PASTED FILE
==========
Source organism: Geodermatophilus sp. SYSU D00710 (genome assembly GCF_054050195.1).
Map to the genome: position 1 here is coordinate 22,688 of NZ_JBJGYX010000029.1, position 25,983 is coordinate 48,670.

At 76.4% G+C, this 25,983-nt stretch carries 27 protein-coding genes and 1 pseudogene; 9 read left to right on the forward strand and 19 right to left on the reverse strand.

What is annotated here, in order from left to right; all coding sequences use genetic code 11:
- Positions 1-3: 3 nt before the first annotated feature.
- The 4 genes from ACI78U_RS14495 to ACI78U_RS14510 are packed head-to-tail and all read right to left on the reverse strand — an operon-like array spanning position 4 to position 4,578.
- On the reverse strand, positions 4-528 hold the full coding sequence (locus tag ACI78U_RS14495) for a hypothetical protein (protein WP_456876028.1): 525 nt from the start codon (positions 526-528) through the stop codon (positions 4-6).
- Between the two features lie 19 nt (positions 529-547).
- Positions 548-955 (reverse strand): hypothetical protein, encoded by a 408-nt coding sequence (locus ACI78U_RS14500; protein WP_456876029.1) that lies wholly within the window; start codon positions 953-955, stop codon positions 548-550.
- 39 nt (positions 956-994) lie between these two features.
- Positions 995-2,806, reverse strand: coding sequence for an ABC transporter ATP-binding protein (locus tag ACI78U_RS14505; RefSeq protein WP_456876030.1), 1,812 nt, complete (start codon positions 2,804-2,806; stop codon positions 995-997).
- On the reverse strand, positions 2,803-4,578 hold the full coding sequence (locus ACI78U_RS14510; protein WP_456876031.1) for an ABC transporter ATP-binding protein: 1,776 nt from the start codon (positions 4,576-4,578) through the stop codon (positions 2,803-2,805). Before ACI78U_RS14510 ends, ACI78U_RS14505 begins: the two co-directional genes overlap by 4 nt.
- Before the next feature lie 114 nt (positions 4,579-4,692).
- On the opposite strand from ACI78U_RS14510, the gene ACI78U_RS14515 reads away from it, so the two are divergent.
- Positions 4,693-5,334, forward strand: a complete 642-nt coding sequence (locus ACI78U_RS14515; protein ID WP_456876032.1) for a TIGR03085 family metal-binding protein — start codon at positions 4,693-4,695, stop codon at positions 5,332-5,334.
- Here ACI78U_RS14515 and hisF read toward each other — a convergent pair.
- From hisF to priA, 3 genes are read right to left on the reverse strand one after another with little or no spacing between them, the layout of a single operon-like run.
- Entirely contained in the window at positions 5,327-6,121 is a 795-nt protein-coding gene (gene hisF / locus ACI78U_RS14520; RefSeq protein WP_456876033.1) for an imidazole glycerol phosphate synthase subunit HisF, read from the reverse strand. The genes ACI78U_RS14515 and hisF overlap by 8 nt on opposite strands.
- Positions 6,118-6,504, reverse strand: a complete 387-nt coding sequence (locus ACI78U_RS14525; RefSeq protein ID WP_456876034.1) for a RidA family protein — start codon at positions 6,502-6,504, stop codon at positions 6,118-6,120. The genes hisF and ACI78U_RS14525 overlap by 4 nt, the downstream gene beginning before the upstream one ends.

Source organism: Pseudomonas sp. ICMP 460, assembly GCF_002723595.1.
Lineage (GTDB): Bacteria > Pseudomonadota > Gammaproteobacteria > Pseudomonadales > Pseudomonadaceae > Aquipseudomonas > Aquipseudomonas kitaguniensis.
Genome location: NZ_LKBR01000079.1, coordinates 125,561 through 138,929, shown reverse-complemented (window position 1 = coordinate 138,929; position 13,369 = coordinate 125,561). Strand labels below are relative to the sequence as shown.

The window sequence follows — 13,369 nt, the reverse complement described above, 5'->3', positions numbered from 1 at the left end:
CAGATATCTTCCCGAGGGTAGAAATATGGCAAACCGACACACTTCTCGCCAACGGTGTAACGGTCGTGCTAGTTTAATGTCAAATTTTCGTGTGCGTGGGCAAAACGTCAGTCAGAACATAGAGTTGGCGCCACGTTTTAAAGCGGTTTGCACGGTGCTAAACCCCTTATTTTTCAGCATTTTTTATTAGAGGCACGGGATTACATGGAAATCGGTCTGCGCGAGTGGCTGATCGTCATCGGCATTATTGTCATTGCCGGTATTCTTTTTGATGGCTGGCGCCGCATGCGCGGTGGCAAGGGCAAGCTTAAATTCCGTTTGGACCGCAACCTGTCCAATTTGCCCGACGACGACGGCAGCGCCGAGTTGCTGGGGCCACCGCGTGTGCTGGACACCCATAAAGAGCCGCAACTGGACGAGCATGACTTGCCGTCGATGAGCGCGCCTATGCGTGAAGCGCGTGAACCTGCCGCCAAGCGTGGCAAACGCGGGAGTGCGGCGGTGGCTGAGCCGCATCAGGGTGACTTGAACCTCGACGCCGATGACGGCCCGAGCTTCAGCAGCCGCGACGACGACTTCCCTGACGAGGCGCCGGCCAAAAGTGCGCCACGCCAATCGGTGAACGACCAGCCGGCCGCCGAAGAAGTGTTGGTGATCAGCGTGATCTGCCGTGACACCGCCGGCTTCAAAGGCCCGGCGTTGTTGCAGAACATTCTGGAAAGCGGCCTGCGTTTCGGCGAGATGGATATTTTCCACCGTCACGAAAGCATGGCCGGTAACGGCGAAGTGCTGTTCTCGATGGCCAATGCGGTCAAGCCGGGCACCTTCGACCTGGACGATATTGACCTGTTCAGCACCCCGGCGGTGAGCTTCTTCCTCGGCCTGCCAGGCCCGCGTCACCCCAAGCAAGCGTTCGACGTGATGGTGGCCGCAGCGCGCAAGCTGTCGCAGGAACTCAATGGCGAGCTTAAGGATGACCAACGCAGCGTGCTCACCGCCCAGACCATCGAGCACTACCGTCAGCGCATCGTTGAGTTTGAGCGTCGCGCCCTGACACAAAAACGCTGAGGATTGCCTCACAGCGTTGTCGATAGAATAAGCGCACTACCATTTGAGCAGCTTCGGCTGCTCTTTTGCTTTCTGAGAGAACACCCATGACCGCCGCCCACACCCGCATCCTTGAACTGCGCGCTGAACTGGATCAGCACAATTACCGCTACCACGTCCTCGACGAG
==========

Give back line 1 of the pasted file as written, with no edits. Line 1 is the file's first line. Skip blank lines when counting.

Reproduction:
Source organism: Geodermatophilus sp. SYSU D00710 (genome assembly GCF_054050195.1).